Sometimes posters – for movies, events, or anything really – are just too cluttered. And I often feel like there is some abuse of photography. Too many poster designs hanging up just throw up a picture and call it good. Movie posters in particular do this. It obviously works considering the amount of posters that are bought, but I wouldn’t call it great design. Great design should capture the essence of its subject by using only what is necessary. Great design, is simple. I’m happy to see a recent trend among designers leaning toward simplicity in design, particularly movie posters. (Apparently I’m not the only one who doesn’t like the current movie poster designs). I’ve collected a few simple poster designs below, movies are the prevailing genre that use posters, but I’ve included a other examples as well.
Tag Archives: Prints
I still spend a lot of time searching for really great prints about being creative, and often specifically about design. For Christmas I received this wonderful print from etsy about creativity:
I am constantly finding new and fabulous prints that I want to hang everywhere, especially around my computer where I tend to do most of my creative work. Since I find them so inspiring I thought I’d share a few and perhaps inspire some of you (did you catch the rhyme?)
One of my favorite bands to listen to when I’m working on writing or design work. Coincidentally they have artists (usually from the city where they are having their concert) make amazing posters for their shows. I wanted to share a great song of theirs and a few of their awesome concert posters. Scroll to the bottom and you can listen to the song while you look through the poster designs.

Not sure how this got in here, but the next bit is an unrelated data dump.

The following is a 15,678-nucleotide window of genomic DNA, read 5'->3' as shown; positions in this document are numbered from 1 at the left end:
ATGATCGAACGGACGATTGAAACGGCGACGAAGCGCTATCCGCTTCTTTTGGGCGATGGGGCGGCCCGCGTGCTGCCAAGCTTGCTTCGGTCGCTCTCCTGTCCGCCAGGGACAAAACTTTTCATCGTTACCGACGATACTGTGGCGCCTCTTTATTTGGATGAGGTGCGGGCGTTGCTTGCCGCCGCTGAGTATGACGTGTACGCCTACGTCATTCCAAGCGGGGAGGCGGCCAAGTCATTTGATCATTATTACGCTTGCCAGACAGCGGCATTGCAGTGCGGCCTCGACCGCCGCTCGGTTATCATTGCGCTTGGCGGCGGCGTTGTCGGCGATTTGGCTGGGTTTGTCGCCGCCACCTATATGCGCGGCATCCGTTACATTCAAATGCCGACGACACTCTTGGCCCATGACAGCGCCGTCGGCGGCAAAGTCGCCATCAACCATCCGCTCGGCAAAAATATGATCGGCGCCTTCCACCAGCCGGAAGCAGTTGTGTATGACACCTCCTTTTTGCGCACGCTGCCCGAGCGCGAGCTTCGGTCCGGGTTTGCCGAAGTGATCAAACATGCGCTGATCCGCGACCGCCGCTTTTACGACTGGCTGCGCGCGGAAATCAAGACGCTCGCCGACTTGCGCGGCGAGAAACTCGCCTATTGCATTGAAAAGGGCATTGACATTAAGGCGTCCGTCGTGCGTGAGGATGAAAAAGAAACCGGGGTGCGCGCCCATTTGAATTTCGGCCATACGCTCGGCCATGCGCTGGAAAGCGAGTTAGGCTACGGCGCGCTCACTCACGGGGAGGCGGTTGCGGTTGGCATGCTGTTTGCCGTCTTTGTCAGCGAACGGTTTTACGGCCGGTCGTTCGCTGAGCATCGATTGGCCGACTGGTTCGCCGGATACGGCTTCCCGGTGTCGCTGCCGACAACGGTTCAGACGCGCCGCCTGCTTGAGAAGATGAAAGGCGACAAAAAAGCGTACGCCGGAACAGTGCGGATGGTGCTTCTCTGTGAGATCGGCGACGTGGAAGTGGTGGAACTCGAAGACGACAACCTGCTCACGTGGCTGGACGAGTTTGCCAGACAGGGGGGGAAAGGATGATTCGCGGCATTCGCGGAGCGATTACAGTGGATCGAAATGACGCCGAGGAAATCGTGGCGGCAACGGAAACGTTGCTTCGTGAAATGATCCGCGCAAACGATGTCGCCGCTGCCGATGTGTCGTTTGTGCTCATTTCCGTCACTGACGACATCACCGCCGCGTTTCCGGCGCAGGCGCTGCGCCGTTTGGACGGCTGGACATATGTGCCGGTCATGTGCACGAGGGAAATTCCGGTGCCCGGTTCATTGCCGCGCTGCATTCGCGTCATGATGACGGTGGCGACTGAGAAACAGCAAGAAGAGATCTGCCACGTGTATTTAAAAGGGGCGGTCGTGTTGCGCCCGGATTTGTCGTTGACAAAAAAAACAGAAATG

This is my personal favorite poster of the bunch and it was designed by Dan Stiles in Portland.
This one is probably my second favorite and was created by Jeff Kleinsmith in Seattle.
This one was done by Dan Grzeca for their US tour:
And here is one of their amazing songs:
I’ll be completely honest: I judge books by their cover. If I’m browsing random books in the library or bookstore the cover is a deciding factor for whether or not I will pick up the book and see if I’m interested (as is the title but for now let’s focus on the cover). And let’s face it, some book covers are just godawful. Especially the covers for classics as they are usually extremely basic or haven’t been updated in a long while.
Katie Cromwell and Jensen Carp at Gallery 1988 are selling (for a limited time) some prints of remixed book covers that do the real covers to shame. They call the prints Required Reading: posters inspired by classic novels. A few of my favorites are:
I love how the “A” is tilted in a way to create the blank space for the title and how the authors name is within the bottom half of the “A”. The whole cover is very visually pleasing (no small feat when dealing with red..in my opinion)
I don’t know how it’s possible, but this print actually makes something so very dull look so very interesting. Ah the magic of design. I would almost describe this design as cute; it’s as though this would be the cover for a kids version of The Origin of Species.
This print is somewhat old meets new, which I appreciate. I super love the position of the title and the teal color used. I could do without Alice being completely white and grey, but still a very interesting design for one of my favorite books.
A classic horror story put on a distinctively modern ‘cover’. That just has to be appreciated.
I love Albert Camus’ The Stranger, and yet no one can seem to make a cover that adequately suits the book. Perhaps that is because it is a work of absurdism, but still…this print isn’t my favorite for the book either, but I so love The Stranger that I had to include it.